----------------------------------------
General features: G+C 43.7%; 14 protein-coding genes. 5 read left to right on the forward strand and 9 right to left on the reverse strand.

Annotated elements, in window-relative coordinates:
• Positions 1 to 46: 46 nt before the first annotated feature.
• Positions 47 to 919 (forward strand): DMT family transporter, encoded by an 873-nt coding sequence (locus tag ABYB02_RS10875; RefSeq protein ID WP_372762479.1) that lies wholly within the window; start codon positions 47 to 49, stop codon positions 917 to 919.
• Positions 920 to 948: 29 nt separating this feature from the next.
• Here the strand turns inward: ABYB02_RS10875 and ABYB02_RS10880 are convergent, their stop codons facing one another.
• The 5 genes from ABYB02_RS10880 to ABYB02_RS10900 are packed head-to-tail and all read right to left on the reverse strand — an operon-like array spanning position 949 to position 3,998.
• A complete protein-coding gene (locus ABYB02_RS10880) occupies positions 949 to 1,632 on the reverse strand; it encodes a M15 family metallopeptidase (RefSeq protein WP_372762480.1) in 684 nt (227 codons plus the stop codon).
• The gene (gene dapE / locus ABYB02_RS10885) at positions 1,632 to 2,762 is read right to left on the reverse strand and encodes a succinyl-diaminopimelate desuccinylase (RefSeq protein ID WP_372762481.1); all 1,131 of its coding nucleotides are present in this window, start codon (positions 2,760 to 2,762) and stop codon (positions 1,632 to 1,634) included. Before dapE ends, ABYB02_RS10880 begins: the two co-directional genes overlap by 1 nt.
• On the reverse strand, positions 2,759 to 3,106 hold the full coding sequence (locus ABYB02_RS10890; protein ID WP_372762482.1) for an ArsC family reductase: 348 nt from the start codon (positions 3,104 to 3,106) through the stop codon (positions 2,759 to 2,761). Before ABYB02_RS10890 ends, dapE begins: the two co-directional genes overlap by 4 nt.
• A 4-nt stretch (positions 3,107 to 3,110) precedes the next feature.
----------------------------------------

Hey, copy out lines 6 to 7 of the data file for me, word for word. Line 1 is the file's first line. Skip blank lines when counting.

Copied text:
• Here the strand turns inward: ABYB02_RS10875 and ABYB02_RS10880 are convergent, their stop codons facing one another.
• The 5 genes from ABYB02_RS10880 to ABYB02_RS10900 are packed head-to-tail and all read right to left on the reverse strand — an operon-like array spanning position 949 to position 3,998.